The Montgomeryshire Ghost of 1827

There are plenty of ghost stories from the 18th and early 19th century, and I have previously written about The Hammersmith Ghost, but today I have a very different ghost story for your Halloween.

This story took place at a large, old mansion house, by the Welsh name of Tee Gwyn, or The White House, just outside the village of Llanfyllin in Montgomeryshire.

A gentleman by the name of Mr Thomas, a supervisor of excise, was ordered to take over responsibility for the district from another supervisor, as was often the case at that time. Mr Thomas was married with children, but rather than arrive with his family, he went on his own, on the assumption that once he’d settled in the area, his wife and family could join him.

He had never been to Wales before and  as you would imagine he wanted to find out more about the area and make sure that wherever he was bringing his family to that it was suitable. Unfortunately, the only vacant house was the large, old, dilapidated mansion house, which stood in decay, at the foot of a mountain. Mr Thomas was advised that it was that or nothing.

The house had a large garden which was full of weeds and the steps leading to the door covered with moss and several windows were broken, the whole place had an air of neglected grandeur.

Upon visiting the mansion house, he decided to see if there were a few suitable rooms that would be suitable to live in and the cheap rent proved a suitable inducement.

He was directed to a man whom he believed to have been the owner who instantly offered to let him the mansion at the low rent of five pounds a year. Mr Thomas didn’t really want or need a large house but didn’t think it was suitable to continue living at the local ale house for long as he wanted his family to be with him as soon as possible.

He decided that four or five rooms upstairs would be fine, so struck a deal, five pounds a year, and purchased a few bits and pieces to make it feel more homely until his family arrived with all their possessions.

On the first night he lit a large fire to make it feel more homely and to get rid of the dampness, had a cup of grog and settled down to enjoy a good night’s rest.

The following morning, he went into the village to the barber’s shop for a shave, where several people enquired how he had slept. He declared that he had enjoyed the best night’s sleep of his life, but was somewhat taken aback by the question, until the locals revealed that the house was believed to be have been haunted for over fifty years.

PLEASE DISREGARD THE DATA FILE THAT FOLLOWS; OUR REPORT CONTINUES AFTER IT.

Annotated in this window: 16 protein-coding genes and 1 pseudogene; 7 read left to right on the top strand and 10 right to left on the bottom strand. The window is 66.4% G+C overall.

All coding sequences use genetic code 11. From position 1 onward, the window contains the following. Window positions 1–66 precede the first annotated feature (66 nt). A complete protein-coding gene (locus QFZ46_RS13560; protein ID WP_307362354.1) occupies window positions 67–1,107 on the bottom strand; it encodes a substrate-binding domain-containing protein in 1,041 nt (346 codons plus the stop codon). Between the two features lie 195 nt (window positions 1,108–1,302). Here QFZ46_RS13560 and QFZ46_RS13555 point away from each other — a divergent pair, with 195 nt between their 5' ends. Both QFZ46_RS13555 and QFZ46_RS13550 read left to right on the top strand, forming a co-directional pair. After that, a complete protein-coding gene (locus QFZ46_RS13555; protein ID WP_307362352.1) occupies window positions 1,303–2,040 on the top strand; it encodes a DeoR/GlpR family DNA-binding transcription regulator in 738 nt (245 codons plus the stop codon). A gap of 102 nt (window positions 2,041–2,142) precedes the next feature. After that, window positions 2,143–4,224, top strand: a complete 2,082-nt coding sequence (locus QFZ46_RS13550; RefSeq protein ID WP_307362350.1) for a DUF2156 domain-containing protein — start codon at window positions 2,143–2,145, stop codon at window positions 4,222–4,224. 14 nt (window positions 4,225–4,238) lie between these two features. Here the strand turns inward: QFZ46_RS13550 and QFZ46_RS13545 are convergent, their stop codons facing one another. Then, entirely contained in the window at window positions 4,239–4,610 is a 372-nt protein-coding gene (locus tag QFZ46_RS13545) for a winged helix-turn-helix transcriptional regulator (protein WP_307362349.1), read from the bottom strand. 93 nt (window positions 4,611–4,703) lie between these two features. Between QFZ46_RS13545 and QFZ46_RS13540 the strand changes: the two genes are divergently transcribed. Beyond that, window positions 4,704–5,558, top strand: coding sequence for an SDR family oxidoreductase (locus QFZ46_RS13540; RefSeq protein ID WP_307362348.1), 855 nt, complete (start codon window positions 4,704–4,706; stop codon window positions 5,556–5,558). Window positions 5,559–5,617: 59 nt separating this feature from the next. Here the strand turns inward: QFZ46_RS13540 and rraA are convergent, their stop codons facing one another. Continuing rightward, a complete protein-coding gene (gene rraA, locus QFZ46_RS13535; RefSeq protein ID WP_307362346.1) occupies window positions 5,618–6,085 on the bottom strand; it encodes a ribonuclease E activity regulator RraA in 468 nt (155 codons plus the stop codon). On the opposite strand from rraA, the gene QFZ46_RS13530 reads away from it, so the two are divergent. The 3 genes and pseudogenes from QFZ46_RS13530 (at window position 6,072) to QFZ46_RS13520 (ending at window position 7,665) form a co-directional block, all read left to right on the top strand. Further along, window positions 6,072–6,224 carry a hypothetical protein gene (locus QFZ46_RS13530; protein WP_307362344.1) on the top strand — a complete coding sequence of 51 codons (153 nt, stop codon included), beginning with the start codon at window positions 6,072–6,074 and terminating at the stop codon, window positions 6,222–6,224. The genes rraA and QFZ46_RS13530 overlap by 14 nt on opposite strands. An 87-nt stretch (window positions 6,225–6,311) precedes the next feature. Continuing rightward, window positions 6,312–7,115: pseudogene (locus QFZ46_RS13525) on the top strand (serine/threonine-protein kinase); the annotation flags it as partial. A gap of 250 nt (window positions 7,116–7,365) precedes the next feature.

Mr Thomas was a very down to earth gentleman and  just laughed at the idea of ghosts and declared that he didn’t believe in ghosts.

Country characters no. 9: Exciseman. Digital Commonwealth

On returning to the house, he began sorting it out and preparing for the eventual arrival of his family and didn’t give the ghost story another thought.

Given his role as that of an excise officer,  he thought an empty house might have made the perfect place for working an illicit still, so he spent much of the next day checking out the vaults and all hiding places, but didn’t find anything to indicate any sign of anything suspicious.

As night drew on, he threw an extra log on the fire, and having borrowed a chair in the town, he at himself down in front of the fire, ate his bread and cheese, and once again, supped his cup of grog.

He did still have a niggling worry in his mind about the possibility of there being an illegal still, and that given the remoteness of the property, that if it were being used to brew illicit alcohol, someone could return during the night and that if someone found him there, he could have his throat cut and his body thrown into a tub, while his wife and family would be none the wiser.

Fears of the living, more than the dead, worried him until eventually he decided, in case he heard anything going on that he needed to remain as quiet as possible, and send all the information he could to the heads of his department. He could see by his watch that it was nearly twelve o’clock, but he couldn’t sleep.